ATLANTIC CITY - Days before 93 layoffs are set to take place throughout the city, union leaders and city officials are still meeting in an attempt to save jobs.

"Even at this late hour, we're trying to look into scenarios that may open up some type of a window which can alleviate the layoffs," Business Administrator Michael Scott said. "We're going to keep trying."

Union representatives met with city representatives Thursday and Friday and were expected to meet again today, PBA President David Davidson Jr. said.

Layoff notices were received this month by 40 police officers, 30 firefighters and 23 other city employees, letting them know that their last day of work would be Thursday.

The city set Sept. 30 several months ago as the date the layoffs would take effect.

Scott said the unions have had nine months to try to work out something so the jobs could be spared, but have not brought anything to the table.

"Now, here we are at 11:55 and everything takes place at midnight," he said.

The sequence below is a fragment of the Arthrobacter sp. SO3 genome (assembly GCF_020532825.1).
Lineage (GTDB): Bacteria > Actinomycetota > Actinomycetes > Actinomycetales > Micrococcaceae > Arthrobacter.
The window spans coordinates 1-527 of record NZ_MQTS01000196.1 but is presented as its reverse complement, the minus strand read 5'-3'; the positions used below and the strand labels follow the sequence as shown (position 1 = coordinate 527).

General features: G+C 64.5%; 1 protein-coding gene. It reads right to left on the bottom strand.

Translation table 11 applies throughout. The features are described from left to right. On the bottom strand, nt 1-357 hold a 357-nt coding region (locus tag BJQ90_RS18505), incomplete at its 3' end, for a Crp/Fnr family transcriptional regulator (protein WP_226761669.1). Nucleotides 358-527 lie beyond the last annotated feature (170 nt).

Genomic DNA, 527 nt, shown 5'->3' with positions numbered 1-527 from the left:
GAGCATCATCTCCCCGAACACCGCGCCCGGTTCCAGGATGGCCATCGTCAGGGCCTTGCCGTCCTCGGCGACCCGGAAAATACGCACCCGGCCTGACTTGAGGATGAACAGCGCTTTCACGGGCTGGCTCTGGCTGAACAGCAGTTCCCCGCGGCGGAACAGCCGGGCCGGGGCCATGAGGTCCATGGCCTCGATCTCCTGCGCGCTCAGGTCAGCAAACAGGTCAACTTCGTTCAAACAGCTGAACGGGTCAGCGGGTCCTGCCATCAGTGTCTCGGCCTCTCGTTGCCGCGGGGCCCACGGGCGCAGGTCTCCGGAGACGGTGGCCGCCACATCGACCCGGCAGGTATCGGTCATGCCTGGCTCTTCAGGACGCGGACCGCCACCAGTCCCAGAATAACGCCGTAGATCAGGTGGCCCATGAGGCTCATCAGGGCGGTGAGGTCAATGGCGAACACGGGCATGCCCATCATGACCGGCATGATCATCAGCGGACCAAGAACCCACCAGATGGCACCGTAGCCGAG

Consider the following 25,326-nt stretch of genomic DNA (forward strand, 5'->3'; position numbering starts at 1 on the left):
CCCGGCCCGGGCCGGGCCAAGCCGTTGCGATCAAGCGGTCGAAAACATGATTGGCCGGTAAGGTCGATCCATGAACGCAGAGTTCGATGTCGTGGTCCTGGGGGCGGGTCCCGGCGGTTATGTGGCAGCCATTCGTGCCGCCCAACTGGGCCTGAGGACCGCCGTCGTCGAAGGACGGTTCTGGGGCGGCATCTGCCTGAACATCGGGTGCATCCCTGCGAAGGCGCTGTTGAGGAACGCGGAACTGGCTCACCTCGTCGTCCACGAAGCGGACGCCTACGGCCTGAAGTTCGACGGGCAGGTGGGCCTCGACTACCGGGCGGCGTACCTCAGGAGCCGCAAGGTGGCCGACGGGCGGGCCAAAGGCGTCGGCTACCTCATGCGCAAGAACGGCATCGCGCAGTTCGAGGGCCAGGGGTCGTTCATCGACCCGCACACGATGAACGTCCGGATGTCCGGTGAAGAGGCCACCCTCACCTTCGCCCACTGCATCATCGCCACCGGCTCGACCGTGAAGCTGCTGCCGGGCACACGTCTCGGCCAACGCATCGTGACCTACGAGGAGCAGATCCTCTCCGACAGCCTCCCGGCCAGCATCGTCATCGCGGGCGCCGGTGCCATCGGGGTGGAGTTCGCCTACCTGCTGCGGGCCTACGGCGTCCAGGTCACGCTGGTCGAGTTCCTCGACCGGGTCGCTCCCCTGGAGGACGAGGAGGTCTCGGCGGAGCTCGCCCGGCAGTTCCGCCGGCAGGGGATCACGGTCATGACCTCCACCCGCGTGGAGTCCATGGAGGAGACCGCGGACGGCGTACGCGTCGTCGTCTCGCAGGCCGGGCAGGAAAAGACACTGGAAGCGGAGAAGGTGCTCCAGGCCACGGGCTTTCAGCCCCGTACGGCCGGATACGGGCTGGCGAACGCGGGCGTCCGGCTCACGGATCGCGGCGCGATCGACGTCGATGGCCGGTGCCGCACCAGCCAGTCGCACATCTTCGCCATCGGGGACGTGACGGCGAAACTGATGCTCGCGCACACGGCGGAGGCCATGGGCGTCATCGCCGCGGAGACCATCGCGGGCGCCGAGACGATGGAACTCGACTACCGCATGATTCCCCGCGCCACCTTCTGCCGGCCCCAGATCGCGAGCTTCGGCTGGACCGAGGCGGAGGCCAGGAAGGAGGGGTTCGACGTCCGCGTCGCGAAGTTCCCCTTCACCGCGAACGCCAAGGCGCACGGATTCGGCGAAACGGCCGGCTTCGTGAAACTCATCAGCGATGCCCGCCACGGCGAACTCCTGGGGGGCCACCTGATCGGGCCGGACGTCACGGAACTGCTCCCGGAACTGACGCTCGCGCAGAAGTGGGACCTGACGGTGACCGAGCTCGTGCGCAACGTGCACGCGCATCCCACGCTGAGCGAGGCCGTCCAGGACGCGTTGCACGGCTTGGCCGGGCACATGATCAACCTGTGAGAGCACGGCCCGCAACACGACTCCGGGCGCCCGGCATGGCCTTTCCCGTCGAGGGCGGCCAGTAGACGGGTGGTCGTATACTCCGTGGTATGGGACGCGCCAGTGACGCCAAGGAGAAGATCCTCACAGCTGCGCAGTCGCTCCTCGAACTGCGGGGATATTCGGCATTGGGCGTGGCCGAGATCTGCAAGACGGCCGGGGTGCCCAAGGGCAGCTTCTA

In June, 20 police officers lost their jobs and 30 others were scheduled for demotions, although a few of the superior officers - including Chief John Mooney - retired rather than take a pay cut. The total salaries for those laid off was nearly $1.2 million. The savings from the demotions could not be calculated because the city did not provide new salaries for each superior officer.

As their final day of work nears, Davidson said he has been impressed by the young officers.

"They come to work every day full of energy, full of honor and the professional wisdom to do their jobs," he said. "They still will come in and work until the very moment they hand in their guns and their badges."

Davidson said he has been accused of just sticking up for his officers, but he argued that the city already does not have enough police on the streets and that losing another 40 will only make things worse.

He also questioned how Mayor Lorenzo Langford could be out of the country while final work is being done to try to save some of the jobs.

"I know he's a busy man, but when it comes to the budget, he should be sitting in these meetings," Davidson said.

As for the Fire Department, without the cuts, Ladder 3 out of the station at Annapolis and Atlantic avenues has been out of service for months, and another company usually shuts down each shift as well without enough manpower to properly staff it, Chief Dennis Brooks has said. He estimated that the loss of 30 additional firefighters would mean at least two companies would close each shift and - under some circumstances - as many as four of the 11 companies could close.

Contact Lynda Cohen:

609-272-7257